an elongate infra-red radiation source;
an optical cavity defining assembly including a plurality of elongate prismatic members each having a cross-sectional shape which is generally triangular except that two of its sides are concavely curved, the members being spaced around said source with, in each case, that apex of said triangular cross-sectional shape which is between said two concavely curved sides being directed inwardly towards said source, said two curved sides each being reflective to said infra-red radiation;
a chopper drum which extends around said optical cavity defining assembly and which has a plurality of elongate apertures therein, the chopper drum being rotatable with respect to said cavity defining assembly for said apertures to be brought into and out of alignment with the spaces between said elongate prismatic members and thereby respectively to permit and not to permit radiation to pass from said source to the exterior of the device; and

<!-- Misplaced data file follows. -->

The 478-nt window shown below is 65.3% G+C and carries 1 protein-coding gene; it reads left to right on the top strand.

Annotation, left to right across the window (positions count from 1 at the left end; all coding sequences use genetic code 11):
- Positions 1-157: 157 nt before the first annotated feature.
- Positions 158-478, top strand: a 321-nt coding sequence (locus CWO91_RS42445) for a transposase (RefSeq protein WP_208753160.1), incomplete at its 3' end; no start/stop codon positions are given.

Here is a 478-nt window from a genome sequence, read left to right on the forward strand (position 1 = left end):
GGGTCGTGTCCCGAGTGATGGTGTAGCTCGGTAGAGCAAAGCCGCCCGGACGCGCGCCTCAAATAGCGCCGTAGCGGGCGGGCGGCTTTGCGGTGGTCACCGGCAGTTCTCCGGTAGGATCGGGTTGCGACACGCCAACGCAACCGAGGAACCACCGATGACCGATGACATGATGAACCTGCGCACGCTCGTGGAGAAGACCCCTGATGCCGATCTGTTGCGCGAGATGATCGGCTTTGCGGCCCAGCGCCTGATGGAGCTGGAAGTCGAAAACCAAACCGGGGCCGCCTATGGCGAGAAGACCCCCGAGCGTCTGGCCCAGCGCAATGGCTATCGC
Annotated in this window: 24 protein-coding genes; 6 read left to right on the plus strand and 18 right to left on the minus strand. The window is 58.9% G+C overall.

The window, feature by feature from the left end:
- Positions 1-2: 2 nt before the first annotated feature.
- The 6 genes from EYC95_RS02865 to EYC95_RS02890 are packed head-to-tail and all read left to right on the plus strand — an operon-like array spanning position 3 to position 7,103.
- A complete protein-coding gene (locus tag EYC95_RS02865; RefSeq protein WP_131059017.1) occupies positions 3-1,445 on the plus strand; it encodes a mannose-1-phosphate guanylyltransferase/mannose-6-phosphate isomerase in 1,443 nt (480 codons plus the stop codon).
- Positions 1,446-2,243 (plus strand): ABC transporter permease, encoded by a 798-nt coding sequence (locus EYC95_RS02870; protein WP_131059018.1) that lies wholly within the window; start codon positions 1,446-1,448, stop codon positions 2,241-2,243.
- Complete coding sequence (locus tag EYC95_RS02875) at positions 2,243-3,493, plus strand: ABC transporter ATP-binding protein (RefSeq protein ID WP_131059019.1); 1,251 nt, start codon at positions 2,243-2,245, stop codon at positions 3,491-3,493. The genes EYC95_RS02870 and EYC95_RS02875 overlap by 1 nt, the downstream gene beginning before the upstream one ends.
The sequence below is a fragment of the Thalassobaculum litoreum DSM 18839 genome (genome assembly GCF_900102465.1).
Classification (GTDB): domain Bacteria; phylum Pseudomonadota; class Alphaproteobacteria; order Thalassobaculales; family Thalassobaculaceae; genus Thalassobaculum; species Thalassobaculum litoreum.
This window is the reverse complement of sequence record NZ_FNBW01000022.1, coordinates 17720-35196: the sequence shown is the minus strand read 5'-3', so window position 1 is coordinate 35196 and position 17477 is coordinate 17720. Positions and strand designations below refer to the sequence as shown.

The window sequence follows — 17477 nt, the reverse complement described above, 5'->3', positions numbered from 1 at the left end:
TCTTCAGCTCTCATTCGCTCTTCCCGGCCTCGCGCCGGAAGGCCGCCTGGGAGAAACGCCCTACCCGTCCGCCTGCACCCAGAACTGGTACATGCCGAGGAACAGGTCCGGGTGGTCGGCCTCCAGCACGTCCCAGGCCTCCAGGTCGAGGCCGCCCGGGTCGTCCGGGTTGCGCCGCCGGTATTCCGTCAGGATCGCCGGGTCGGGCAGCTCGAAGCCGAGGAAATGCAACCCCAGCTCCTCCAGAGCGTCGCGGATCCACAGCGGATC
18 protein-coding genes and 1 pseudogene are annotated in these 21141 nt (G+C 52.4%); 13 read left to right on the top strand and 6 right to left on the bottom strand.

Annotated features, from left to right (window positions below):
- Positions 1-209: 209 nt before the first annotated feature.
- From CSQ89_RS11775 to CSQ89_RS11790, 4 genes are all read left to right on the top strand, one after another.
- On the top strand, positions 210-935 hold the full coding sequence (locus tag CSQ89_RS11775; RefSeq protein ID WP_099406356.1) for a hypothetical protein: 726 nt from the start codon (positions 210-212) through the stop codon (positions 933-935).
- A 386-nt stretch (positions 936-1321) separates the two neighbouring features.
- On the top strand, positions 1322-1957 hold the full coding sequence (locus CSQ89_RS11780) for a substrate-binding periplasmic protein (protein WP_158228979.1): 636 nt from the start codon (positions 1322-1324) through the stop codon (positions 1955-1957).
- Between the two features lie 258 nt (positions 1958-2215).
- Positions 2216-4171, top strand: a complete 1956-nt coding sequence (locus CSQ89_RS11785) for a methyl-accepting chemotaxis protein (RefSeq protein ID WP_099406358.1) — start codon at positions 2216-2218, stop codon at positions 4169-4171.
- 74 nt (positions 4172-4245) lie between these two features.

drive motor means coupled to said chopper drum for rotating it with respect to the cavity defining assembly.
11. A device according to claim 10, wherein said elongate prismatic members are fixed to and extend between two generally circular end plates which also support said infra-red radiation source and, by way of respective bearings, the two ends of said chopper drum.
12. A device according to claim 11, wherein the inwardly facing surface portions of the end plates which lie between said prismatic members are reflective to said radiation.
13. A device according to claim 11, wherein said prismatic members have hollow spaces therein.
14. A device according to claim 11, wherein said prismatic members are made of aluminum and said curved surfaces thereof have been rendered reflective by a diamond finish cutting process.
Description

This invention relates to modulated optical radiation emitting apparatus, for example a flashing light beacon.